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  ...presents...              The Longer March
                                                         by Oxblood Ruffin

             __///////\ -cDc- CULT OF THE DEAD COW -cDc- /\\\\\\\__
               \\\\\\\/  Everything You Need Since 1986  \///////
  ___    _   _    ___     _   _    ___       _   _      ___    _   _      ___

"Adventure, exploration, discovery, human courage and cowardice, ecstasy and
triumph, suffering, sacrifice, and loyalty, and then through it all, like a
flame, an undimmed ardor and undying hope and amazing revolutionary optimism
of those thousands of youth who would not admit defeat either by man or nature
or God or death -- all this is and more seemed embodied in the history of an
odyssey unequaled in modern times."  
                  -- Edgar Snow, _Red Star over China_

    This interview was conducted at Ted's Auto Collision Bay and Fine
    Dining in Toronto, on July 7th, 1998. Blondie Wong (hereafter, B)
    is the Director of the Hong Kong Blondes and Oxblood Ruffin 
    (hereafter, O) is the Foreign Minister of the

[Editor's note: This interview was referred to in Arik Hesseldahl's
July 14, 1998 WIRED NEWS article, "Hacking for Human Rights"

and the Toronto Star's July 23, 1998 article,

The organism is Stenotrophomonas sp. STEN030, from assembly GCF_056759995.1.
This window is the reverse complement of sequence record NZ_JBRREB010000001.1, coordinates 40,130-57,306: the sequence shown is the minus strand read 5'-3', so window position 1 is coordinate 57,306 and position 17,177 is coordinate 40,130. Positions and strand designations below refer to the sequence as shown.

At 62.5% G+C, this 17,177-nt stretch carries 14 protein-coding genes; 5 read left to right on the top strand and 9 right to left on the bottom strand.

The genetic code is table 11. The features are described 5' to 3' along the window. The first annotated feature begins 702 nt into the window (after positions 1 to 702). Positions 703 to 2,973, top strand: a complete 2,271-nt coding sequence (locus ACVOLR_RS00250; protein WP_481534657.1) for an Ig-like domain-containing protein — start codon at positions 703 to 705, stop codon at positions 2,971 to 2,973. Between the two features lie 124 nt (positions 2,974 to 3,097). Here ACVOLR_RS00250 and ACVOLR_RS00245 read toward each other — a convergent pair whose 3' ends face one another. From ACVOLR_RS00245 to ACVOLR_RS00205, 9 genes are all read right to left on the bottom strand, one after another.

"Computer Hacking New Tool of Political Activism".] O: I'm happy that this is finally coming together. I've had all kindsa people beggin' me to speak with you. One journalist even emailed me to suggest that he would fly anywhere in the world where I could blindfold him and put him in the trunk of a car, then drive him to some secret rendezvous where he would interview you. B: It sounds like something from a movie. Are you sure he wasn't joking? O: No. He was very sincere. I was tempted to take him up on his offer and drive him to Detroit. "Hey, babe. Blondie couldn't make it but I've managed to dig up Jimmy Hoffa for you." B: I know that was a joke -- but I don't know what kind. O: O.K., before we begin, I've gotta ask you something? B: Yes. O: What's up with you and those Prada loafers. Have you been reading _Wallpaper?_ Are you dating a model? Give it up hacker man. B: Enough. Clothes aren't important. O: If that were true you wouldn't wear D&G suits. Face it. You're one stylin' revolutionary. B: I own two suits. Everything else can be put into a suitcase and that includes my computer and personal items. I own very little. O: You like to travel light. B: I have to travel light. O: You make it sound like someone is after you. B: You know who is after. O: O.K. Do you believe that the Government of China is looking for you? B: I know so. O: How do you know? B: Our sources have alerted us. And there was the incident last August. O: Pass. Do you still have armed guards. B: Yes, over there. O: Charming. He looks like a fucking troll. B: Don't look at him. He doesn't like ... O: Biscuits? B: What? O: He doesn't like white guys? B: I am not always given suitable people. O: Given? B: Yes, our arrangement with [deleted] ... O: Whoa! You shouldn't use their name. B: Well, we have a working relationship with a group of people who are even more outside of the law than we are. O: That works. The enemies of my enemies are my friends. B: What does that mean? O: I think it's a quote from Themistocles. It means that sometimes we make alliances based on mutual conflict with a third party. Like the U.S and Iran. They have very little affection for each other but even less for Iraq. B: Just so. We share the same enemy. I like that. O: And these law breakers provide you with armed guards? B: That and other things. I prefer more to use their help to move people in and out of the country. O: You mean in and out of China? B: Yes. A few months ago one of our people was picked up ... O You mean Lemon Li? B: Yes, Lemon was questioned in Beijing. She was released after a few hours but I couldn't take any chances so our associates moved her out of China. She is in Paris now. O: Having a woman as the head of technical operations is sort of a radical concept for a group of hackers. B: Half of our members are women. Half of the people in the world are women. Lemon is our best person. The best people go where they're needed. That's our policy. O: How'd she get the name Lemon? Is it from that song by U2? B: No. She loves Meadowlark Lemon, the basketball player. She got an old videotape of the Harlem Globetrotters and played it until it turned into a snow storm. O: Cool. So did moving Lemon to Europe disrupt the Blonde's agenda? Has it made things more difficult? B: Difficult? No. She is acting more like traffic co-ordinator now. Much of our work is happening from the inside and she steers our efforts in the right direction. O: What do you mean that work is being done from the inside? The inside of what? B: We, the Blondes have grown by about twenty members from this time last year. Many of the newer members are government employees. Technical people mostly. O: Get the fuck outa here. Are you saying that these people are like moles, that they're members of the CP? B: Yes. O: Holy shit. That is some serious spy candy. B: What? O: Nothing. It's been an interesting year. I've noticed in the computer underground that there are a few younger groups who cite the Hong Kong Blondes as an inspiration. There's been a lot of activity, especially around Analyzer's crew. He seems to have influenced people who claim to be hacking for some higher purpose. They say they want to fight child porn and other things. Do you have an opinion about this? B: There has been a shift in consciousness, I believe. Younger people have a great deal of talent although they can be very awkward. But the point is, I think they are different from the generation of hackers before them. They want the recognition and attention, but they also want to do something to contribute to change things in a positive way. In general, I think what they are doing will grow and turn into something that makes a difference. O: Do you think the BARC [nuclear research facility in India] break-in represents some kind of progress? Is this the sort of thing that you're talking about? B: Yes. That's a good example. Nuclear proliferation is still a tremendous threat to international security, but since the fall of the Berlin Wall and the commercial development of Russia and the other states, there's this attitude that everything is golden. Somehow people think that the bombs have disappeared because we don't read about them in the papers like we used to. At any rate, I view the BARC intrusion as something positive because it will draw attention to the situation and cause more discussion about a serious issue. O: Were you political in school, in China? Is that where you got your orientation? B: I became aware of politics at an early age. But it was just awareness. I was never politically active, if that is how you mean it. Politics for me has always been something disgusting, something I didn't even want to understand. O: Woody Allen once joked that a politician was about two steps below a pedophile. B: That must make him feel slightly superior to a politician. But yes, that is more or less my feeling too. O: So when you say that you were politically aware, what do you mean by that? B: In China it is impossible not to be aware of politics. The Party is everywhere. Meetings, criticism, people being denounced. And the fear, that is really the big thing. Imagine: you can't speak freely. Or you're always wondering who is going to report you for having contrary opinions. What everyone in the West takes for granted is a luxury in China. When I was younger I never really wanted to change anything. I just wanted to remain above it. Sounds selfish, I know. But for me, my goals have always been more -- how is it? -- more spiritual. I was, even now, more influenced by persons outside of political life. O: I understand, but even the great social activists are inherently political. Gandhi, Martin Luther King, they were both stuck with politics. B: Fortunately they had the advantage of dealing with democratic institutions. My opponents would be very happy to put a bullet in the back of my head. O: Yet you still do this work. Why? B: I feel that I have no choice. I have the capacity to lead and to organize. And there is, well, I think I still have a lot of anger in me. My father was murdered during the Cultural Revolution. He was dragged out of our home by the Red Guard and stoned to death right in front of us. O: Damn. Who was us? Your family? B: Yes. My mother and myself. After that we went to live with my uncle. O: So why did they come to your house? Why did they want your father? B: One of the girls from the Red Guard denounced him. So stupid. He had given her mother some calligraphy, something Buddhist, a prayer or something, and that was what made my father an enemy of the people. I think they had really just come to humiliate him, but it got out of hand. O: So you're a kid. Your father has been, well, murdered, and you and your mother go to live with your uncle. What can you tell me about that? B: It was very difficult for everyone, especially my mother. She became excessively paranoid and eventually refused to leave the house. I had to take care of her most of the time. When I went to school a neighbor would come to help. My uncle is a bachelor and there was no one else in the house. Plus he often traveled. O: What did he do? B: That is hard to answer. He is very gifted at languages. I think that's all I can say. I became fluent in English because of him. Yes. But I think that's all .. O: Understood. And school? Growing up? That sort of stuff. B: I was asleep in school mostly. Quite bored. School, learning, these things have always been easy for me. I look at a book, once, twice, and that's it. I understand, and it stays. I never had to study. So the disadvantage was that I was always bored, looking out the window, you know. Sports were the only thing that kept me from going crazy. I played soccer at school, but mostly, I practiced martial arts. Anyway, it was school, sports and running home to help out. That was my life. O: Man. Was there anything, did you ever goof off, you know, do dopey shit with your friends when you were a teenager, or were you pretty serious? B: Let's see. Yes. When I was fifteen I fell under the spell of Bruce Lee. Everyone thinks of him as this great martial artist, and that is true, but what most people forget is how funny he was. He had been a child actor in Hong Kong and was good at falling-down humor. You know, when you're always tripping and falling on your ass, like what Jackie Chan does. O: You mean sight gags? Slapstick? B: Yes, slapstick. I found these really ugly glasses with lenses so thick, they made your eyes look like they were under a magnifying glass. I used to put them on and talk really loud, asking stupid questions, tripping, and repeating the same stupid question. It was ridiculous but people laughed. So one day we, there were three of us, we decided to go into a bakery and try out the routine. I went in and asked directions on how to get to the bakery we were already in. The owner just looked at me and said that I was there, that I was in the place I was looking for. Then I asked the same question and started bumping into things. And this poor man, he's just looking at me like I'm an idiot. And again he explained that I'm in the right place. Meanwhile my friends were stealing pastries. We did that at a few different places until we almost got caught. I like doing imitations. I can do Kramer coming through the door. O: Yes. I've seen the Kramer. Love the Kramer. The Kramer is good. B: There. Everyone does that. I always hear people talking, like from Seinfeld. O: Yeah. It can be a bit dopey. O.K. So you're a normal kid and you do some bakery capers. University. What was that like? B: Well, the hardest part was getting in. At the end of high school there's something called The Big Test. It's an examination that lasts several days and determines your future. There is nothing like it here. The pressure for students is unbearable. It's study, study, study -- for months. Before, I was bragging about not studying, but for that test I did. I was accepted at [a university] where I did an undergraduate degree, and for my next degree I studied abroad, you know, graduate work, research, and so. I wanted to teach. I was lucky about getting accepted into [a university in the UK], so things seemed on the right course. O: But things didn't stay on course. What provoked you to change your plans? B: A massacre. I had finished my studies and was preparing to go on short vacation through Europe before returning to China. This was just as the democracy movement was beginning to swell in the spring of 1989. We all -- not just the Chinese students, but everyone -- we watched television reports [about the demonstrations] with tremendous enthusiasm. We were getting faxes, email, phone calls. It was serious, but at the same time, it was almost like a big party. We were amazed at how much support there was for the students from the people. And there was a lot of excitement around Gorbachev and his visit to Beijing which took place during that time. So many factors, you know. But as the final days approached I began to feel very uncomfortable, almost like sick. When the tanks went into the square and began shooting and running over people it was like I was a little boy again, watching my father being killed. I couldn't believe it -- so terrible. Then the big lie. The government's first response was that it never happened. I was at a student pub in London when this was broadcast. An engineering student from Shanghai just went berserk and destroyed the television. So much grief, so much anger. O: And it was shortly after this that you arrived in Canada? B: Yes. I knew some students at Concordia [in Montreal] who were very helpful to get me a visa. My first two years here were very dark, very depressing. Something inside me broke and I could not get going. There was first the shock of the killings, then realizing that I could just not go back. All my plans were dashed. I was worried about my mother, you know, so many things. I couldn't work in my field. I was working in a convenience store, in the Plateau [in Montreal]. It was ghastly. O: And you ended up in Toronto. How did that happen? B: I met a Chinese businessman who took me under his wing. I learned how to make money, and ended up making a lot of it. Real estate, investing, buying futures. I did something totally different from my training, and it just sort of snapped me out of it. I moved to Toronto where the Chinese community is much larger. I met you shortly after I arrived. The rest is history. O: Leave me out of the history. I'm justa middle man. B: Don't be ridiculous. O: Look, let's just move along. People aren't interested in this stuff. B: No. That isn't right. I must acknowledge the help we have gotten, the direction. You showed me everything about Western hackers. Chaos, Legion of Doom, MoD, everyone. When I understood how far the Cult of the Dead Cow reached into the hacker world, and how things were organized, I was able to take the best and use it for our struggle. O: Well, that's kind, but really, the hacker community can be very chaotic. It's not what I'd call a well oiled machine. There is no discipline, not like with the Blondes. B: We have different agendas. But still, if it weren't for the hackers, we wouldn't be as far ahead as we are. We owe you a lot. O: Alright, then. On behalf of alla the hackers that ever lived, I accept. Cheers ... Earlier you mentioned that you thought that there was a sort of shift, that younger hackers seemed to want to use their skills to contribute to some sort of social change. I keep getting asked how people can help the Hong Kong Blondes, how they can contribute, and I guess now would be a good time to ask you that same question. What can people do, hackers, members of the general public, anyone, what can they do to help the Blondes? B: You are the king of set ups. We've already talked about this. O: Shut up, jackass. Just pretend like you've heard this for the first time. B: Alright, the first thing is this. There are many ways to get involved to support the struggle for human rights in China. Becoming aware is the beginning. Just talking about it is important, educating yourself. But if we are talking about the hacker community, you know, what they can do, this really is a matter of personal choice. I think that if people want to participate they should use the skills that they have. That is all they can do. O: That's pretty oblique. What about the Yellow Pages? I think now would be a good time to talk about them. B: Sorry. Yes, the Yellow Pages. They are mostly students in the United States and Europe. O: What, no Canadians? Damn! B: And Canadians ... O: Yes! B: ... who will be using the Internet to help us. O: And how will the little buggers be doing that? B: Alright. This requires a little background. One of the reasons that human rights in China are not further ahead is because they have been de-linked from American trade policy. What this means is that when human rights considerations were associated with doing business with the United States, at least there was the threat of losing trade relations, of some form of punishment. Now this just doesn't exist. Beijing successfully went around Congress and straight to American business, so in effect, businessmen started dictating foreign policy. There are huge lobbies in Washington that only spend money to ensure that no one interferes with this agenda. It's very well organized, and it doesn't end there. Henry Kissenger ... O: Former Secretary of State under Richard Nixon, etc. B: Yes, Kissenger is now convinced that he is running Chinese foreign policy and has made obscene amounts of money by connecting American businesses to Chinese markets, and at the same time, he's denouncing any kind of linkage between trade and progress on human rights issues as an intrusion into national sovereignty. Every other former Secretary of State and National Security Advisor for the past twenty-five years is now working for Kissinger and doing the same thing. And Bill Gates is another offender. In 1996 he publicly endorsed China's position that human rights in China should not even be discussed at an annual meeting of the United Nations Commission on Human Rights. By taking the side of profit over conscience, business has set our struggle back so far that they have become our oppressors too. O: So, shall we come back to the Yellow Pages? B: Yes. The Yellow Pages will make life challenging for American companies doing business with China. O: And how will they do that? B: By exposing them. By naming them and possibly worse. O: And by possibly worse, you mean what? B: Let us be frank here. Many of these companies have computer networks and there are a lot of members in the Yellow Pages who have excellent hacking skills. O: I see. Let your fingers do the stalking. B: What? O: Nothing. How can people get involved? Is membership in the Yellow Pages open, closed? What? B: Membership is open to anyone who wants to get involved. There are groups forming in many places. Anyone can start a new cell, but the main thing is to be careful. No foolish gestures. O: And by holding these companies' feet to the fire, this will help human rights in China? B: You tell me. You understand how these things work. O: O.K., it won't change the world but it will raise the issue in a different way and that is important. George Kennan once remarked that the smallest amount of progress in international relations was significant even though it might not seem like much on the surface. In the same way, I think that something will come out of this venture because it's just wacky enough to grab people's attention. I mean, who would put hacking corporate networks together with human rights in China? It's pretty stretched out, but it makes perfect sense to me. I think that journalists, at least the ones that don't work in Washington, will take a look at this and start asking questions. B: We will be attacked. This idea will be attacked like anything. O: I know, but I don't really care. It is better to light a candle than to curse the darkness. Look, we have to help with the strategy because it sure as hell isn't coming from the political classes. Look at Bill Clinton. He makes his nice feel-good trip to China and comes back gushing about, one day there'll be democracy in China. The guy's an idiot. I mean, if I want advice from the President about getting a blow job from a young girl, I'm all ears, but about the chances for political reform in China, no way. He doesn't have the competence or the moral authority to speak about these things. B: You are not a fan of Mr. Clinton's. O: Oh, man, you know I'm not. But let's get back to the Yellow Pages. B: Alright. What shall we say? O: Who will control them, or at least, where will their direction come from? B: They will direct themselves. This will be a disintermediated engagement. O: Damn, nice lingo. And how will they know who to go after? How will the Yellow Pages identify companies that do business with China? B: They'll have to ask. They'll have to educate themselves. The Web is a remarkable tool for doing research and posting one's findings. Just look at what it did for Netscape. O: Yeah, the Netscape revolution. We must all study Chairman Jim thought. B: That is correct. O: So really, what we're saying is that we're basically gonna turn alla these kids loose on American companies. That could get messy. B: We are turning no one loose. The Yellow Pages are independent of us [the Hong Kong Blondes] and the cDc. O: Yeah. We have enough problems with, um, certain kinds of attention. The [Yellow] Pages are their own thing. B: That is correct. But coming back to, how is it you said, that it could get messy? Human rights is an international issue, so I don't have a problem with businesses that profit from our suffering paying part of the bill. Perhaps then they will see the wisdom of putting some conditions on trade. But I think, more importantly, many young people will become involved in something important on their own terms. I have faith in idealism and youth. It took us a long way in 1989. I believe that it will help us again. O: Amen. O.K., one last thing, then let's go eat. B: Yes? O: We, the Cult of the Dead Cow, are complete media whores, but the Hong Kong Blondes are something very different. Why did you agree to this interview? B: Not for the kind of publicity you might think. We just need to have people know that we exist for now. It is like an insurance policy you could say. If anyone [of the Hong Kong Blondes] were arrested the possibility of execution or long imprisonment is quite real. In China, so much happens quietly, or behind closed doors. If someone is known, sometimes just that is enough to keep them alive, or give hope. So for that reason I'm saying we exist that certain things, we are doing. It is not for fame, no. So this insurance policy, it is something that no one wants to use, but sometimes it is good to take precautions. This is my first and last interview. Now I can go back to being invisible. O: Not before you pay for your beer, jerky boy. Anyway, it's been a slice. Any parting words? Advice for the kids, rules to live by, whatever? B: I've said enough. Let's go. .-. _ _ .-. / \ .-. ((___)) .-. / \ /.ooM \ / \ .-. [ x x ] .-. / \ /.ooM \ -/-------\-------/-----\-----/---\--\ /--/---\-----/-----\-------/-------\- /lucky 13\ / \ / `-(' ')-' \ / \ /lucky 13\ \ / `-' (U) `-' \ / `-' the original e-zine `-' _ Oooo eastside westside / ) __ /)(\ ( \ WORLDWIDE / ( / \ \__/ ) / Copyright (c) 1998 cDc communications and the author. \ ) \)(/ (_/ CULT OF THE DEAD COW is a registered trademark of oooO cDc communications, PO Box 53011, Lubbock, TX, 79453, USA. _ oooO All rights reserved. Edited by Omega __ ( \ / ) /)(\ / \ ) \ \ ( \__/ Save yourself! Go outside! Do something! \)(/ ( / \_) xXx BOW to the COW xXx Oooo http://www.cultdeadcow.com